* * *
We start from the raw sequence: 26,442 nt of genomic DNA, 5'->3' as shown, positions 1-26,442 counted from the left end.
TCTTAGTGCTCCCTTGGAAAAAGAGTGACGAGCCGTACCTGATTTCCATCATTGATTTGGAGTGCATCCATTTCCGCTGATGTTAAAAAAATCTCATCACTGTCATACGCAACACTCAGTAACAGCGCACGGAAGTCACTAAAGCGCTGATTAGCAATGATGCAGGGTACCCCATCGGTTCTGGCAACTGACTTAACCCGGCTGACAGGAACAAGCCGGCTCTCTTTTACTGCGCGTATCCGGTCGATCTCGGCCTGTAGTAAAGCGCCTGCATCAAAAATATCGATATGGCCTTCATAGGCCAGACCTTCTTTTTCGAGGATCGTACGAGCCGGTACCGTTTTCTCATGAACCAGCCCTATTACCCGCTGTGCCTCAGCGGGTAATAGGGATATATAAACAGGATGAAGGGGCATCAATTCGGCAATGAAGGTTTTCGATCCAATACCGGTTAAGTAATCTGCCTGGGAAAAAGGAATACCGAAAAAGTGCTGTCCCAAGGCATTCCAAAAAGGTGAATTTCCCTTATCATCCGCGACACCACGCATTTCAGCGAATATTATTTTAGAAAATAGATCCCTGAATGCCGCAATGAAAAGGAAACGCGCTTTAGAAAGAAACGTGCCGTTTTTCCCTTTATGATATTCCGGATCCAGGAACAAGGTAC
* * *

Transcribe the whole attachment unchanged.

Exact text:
We start from the raw sequence: 26,442 nt of genomic DNA, 5'->3' as shown, positions 1-26,442 counted from the left end.
TCTTAGTGCTCCCTTGGAAAAAGAGTGACGAGCCGTACCTGATTTCCATCATTGATTTGGAGTGCATCCATTTCCGCTGATGTTAAAAAAATCTCATCACTGTCATACGCAACACTCAGTAACAGCGCACGGAAGTCACTAAAGCGCTGATTAGCAATGATGCAGGGTACCCCATCGGTTCTGGCAACTGACTTAACCCGGCTGACAGGAACAAGCCGGCTCTCTTTTACTGCGCGTATCCGGTCGATCTCGGCCTGTAGTAAAGCGCCTGCATCAAAAATATCGATATGGCCTTCATAGGCCAGACCTTCTTTTTCGAGGATCGTACGAGCCGGTACCGTTTTCTCATGAACCAGCCCTATTACCCGCTGTGCCTCAGCGGGTAATAGGGATATATAAACAGGATGAAGGGGCATCAATTCGGCAATGAAGGTTTTCGATCCAATACCGGTTAAGTAATCTGCCTGGGAAAAAGGAATACCGAAAAAGTGCTGTCCCAAGGCATTCCAAAAAGGTGAATTTCCCTTATCATCCGCGACACCACGCATTTCAGCGAATATTATTTTAGAAAATAGATCCCTGAATGCCGCAATGAAAAGGAAACGCGCTTTAGAAAGAAACGTGCCGTTTTTCCCTTTATGATATTCCGGATCCAGGAACAAGGTAC